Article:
Image Comics, 20 pages, $ 2.99
This is the first issue by the new creative team of Joe Casey and Nathan Fox, who worked together before on the highly enjoyable Dark Reign: Zodiac miniseries at Marvel, a couple of years ago. And when was the last time you saw a “New Creative Team!” tagline one a comic? I have no idea what Haunt looked like in its previous 18 issues, but I imagine the tag is merited, given the names.
Well, it’s a Joe Casey superhero comic, all right. It’s all there: the intense Let’s Do Stuff attitude that’s dripping from every page, the sex, the mad over-the-top action action and bloodshed and, perhaps most importantly, a collaborator who makes this one of the best-looking, best-told and visually most unique genre titles in publication.
Mr. Casey seems to have an amazing knack for making comics with some of the most exciting artists around: Nathan Fox, Chris Burnham, Nick Dragotta, Tom Scioli, Andy Suriano, Mike Huddleston, Eric Canete, Charlie Adlard, Chris Weston, etc., and so on. That’s a damn impressive list.
As far as the plot or the concept are concerned, I’m not sure what’s meant to be going on. What I gather is that there’s a guy named Daniel, who lives in New York City, is kind of a top-secret agent (or something) and is frequently visited by the ghost of his brother Kurt.
Kurt talks to Daniel and, if need be, can bond with him, resulting in a visual and superhuman abilities more than a little bit reminiscent of Venom, a Marvel character co-created by Todd McFarlane in the late 1980s—McFarlane being, of course, also the co-creator and owner of Haunt.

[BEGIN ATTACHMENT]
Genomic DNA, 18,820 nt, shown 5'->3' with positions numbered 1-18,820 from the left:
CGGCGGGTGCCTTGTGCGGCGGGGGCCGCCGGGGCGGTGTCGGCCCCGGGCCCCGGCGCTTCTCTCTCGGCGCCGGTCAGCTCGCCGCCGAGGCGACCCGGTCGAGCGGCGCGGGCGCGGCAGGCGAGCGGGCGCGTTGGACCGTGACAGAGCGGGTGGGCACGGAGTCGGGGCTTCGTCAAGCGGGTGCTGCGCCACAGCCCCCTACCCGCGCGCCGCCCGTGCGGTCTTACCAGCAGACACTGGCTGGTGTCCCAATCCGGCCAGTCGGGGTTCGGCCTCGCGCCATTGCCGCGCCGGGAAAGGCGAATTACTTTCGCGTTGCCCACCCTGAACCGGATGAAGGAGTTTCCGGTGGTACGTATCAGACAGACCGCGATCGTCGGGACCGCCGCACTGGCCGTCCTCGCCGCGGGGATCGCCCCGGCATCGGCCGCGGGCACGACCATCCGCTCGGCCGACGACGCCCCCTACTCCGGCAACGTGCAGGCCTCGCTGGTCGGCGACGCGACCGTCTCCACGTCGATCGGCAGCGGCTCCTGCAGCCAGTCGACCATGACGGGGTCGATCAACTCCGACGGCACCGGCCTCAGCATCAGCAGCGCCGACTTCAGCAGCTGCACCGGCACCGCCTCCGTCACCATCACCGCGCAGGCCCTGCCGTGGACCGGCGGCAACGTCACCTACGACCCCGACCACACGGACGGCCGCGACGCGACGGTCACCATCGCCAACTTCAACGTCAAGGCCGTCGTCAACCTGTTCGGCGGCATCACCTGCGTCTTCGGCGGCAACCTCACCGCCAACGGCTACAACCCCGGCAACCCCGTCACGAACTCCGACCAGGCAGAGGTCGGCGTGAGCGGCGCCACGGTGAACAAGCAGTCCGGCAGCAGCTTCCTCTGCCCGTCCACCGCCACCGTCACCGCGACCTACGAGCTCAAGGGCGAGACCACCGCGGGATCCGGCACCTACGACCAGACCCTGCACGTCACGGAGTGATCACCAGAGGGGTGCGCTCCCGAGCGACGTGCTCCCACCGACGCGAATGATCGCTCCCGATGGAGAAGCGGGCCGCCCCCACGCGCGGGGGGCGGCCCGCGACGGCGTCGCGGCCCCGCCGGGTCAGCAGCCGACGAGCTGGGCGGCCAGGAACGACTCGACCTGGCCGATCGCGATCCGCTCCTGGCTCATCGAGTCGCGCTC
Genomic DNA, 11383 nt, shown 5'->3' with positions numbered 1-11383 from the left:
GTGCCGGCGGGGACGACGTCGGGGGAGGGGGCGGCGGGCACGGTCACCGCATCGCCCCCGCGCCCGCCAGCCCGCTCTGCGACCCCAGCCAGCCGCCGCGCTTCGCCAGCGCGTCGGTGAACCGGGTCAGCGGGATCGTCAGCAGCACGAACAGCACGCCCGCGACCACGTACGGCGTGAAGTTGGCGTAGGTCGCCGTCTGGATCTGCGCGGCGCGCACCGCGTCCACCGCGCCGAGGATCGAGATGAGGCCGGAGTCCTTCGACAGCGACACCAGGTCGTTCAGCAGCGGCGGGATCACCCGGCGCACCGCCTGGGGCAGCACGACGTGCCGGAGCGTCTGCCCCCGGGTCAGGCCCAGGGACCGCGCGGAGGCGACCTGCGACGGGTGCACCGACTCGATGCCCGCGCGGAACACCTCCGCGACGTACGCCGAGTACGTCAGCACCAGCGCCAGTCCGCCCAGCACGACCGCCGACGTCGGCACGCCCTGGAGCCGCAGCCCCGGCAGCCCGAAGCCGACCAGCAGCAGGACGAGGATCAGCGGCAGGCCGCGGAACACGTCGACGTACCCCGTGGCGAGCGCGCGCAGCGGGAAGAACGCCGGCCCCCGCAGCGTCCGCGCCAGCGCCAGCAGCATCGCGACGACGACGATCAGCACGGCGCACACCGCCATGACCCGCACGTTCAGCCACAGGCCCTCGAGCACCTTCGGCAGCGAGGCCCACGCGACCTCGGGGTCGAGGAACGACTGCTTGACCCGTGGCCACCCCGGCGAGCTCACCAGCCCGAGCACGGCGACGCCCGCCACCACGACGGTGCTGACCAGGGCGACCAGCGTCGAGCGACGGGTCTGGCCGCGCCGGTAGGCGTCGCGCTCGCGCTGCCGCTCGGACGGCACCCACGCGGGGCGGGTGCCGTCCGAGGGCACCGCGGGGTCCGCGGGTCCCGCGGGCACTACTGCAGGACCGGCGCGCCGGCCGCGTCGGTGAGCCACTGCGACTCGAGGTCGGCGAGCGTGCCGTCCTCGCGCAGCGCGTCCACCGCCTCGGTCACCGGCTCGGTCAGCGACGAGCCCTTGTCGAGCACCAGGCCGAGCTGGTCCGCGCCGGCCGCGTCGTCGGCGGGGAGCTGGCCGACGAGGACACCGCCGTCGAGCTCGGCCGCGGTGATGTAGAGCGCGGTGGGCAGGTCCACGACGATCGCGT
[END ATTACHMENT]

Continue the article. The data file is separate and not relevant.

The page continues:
Apart from that, there’s not much yet to sink your teeth into. There are two prologues that I’m sure will mean more to me a couple of issues down the road; a missing roommate named Steph; a bizarre-looking nightmare; and a former prostitute (?) friend Daniel has casual sex with—and then there’s the bloodshed, of course.
It’s a lot of bloodshed, in fact, and comparing this with the grim violence that are so popular among the creators of DC’s “New 52” books, the reason why it works here is that Casey and Fox leave absolutely no doubt that this is some over-the-top, fucked-up shit going on here.
Those DC guys, on the other hand, all the time use violence and bloodshed as a means to show that Blue Beetle is a very serious character in very serious situations. Which is not how it works, of course. The sex in Haunt looks more real and intense than the sex in Catwoman, too, for that matter.
On balance, I don’t quite have a clue yet what’s meant to be going on here, but I think I like it. It looks interesting, certainly, and there’s a kind of creative zest and ambition here that I enjoy tremendously. It’s the rare kind of superhero comic that can afford to go totally off the brink—and knows it.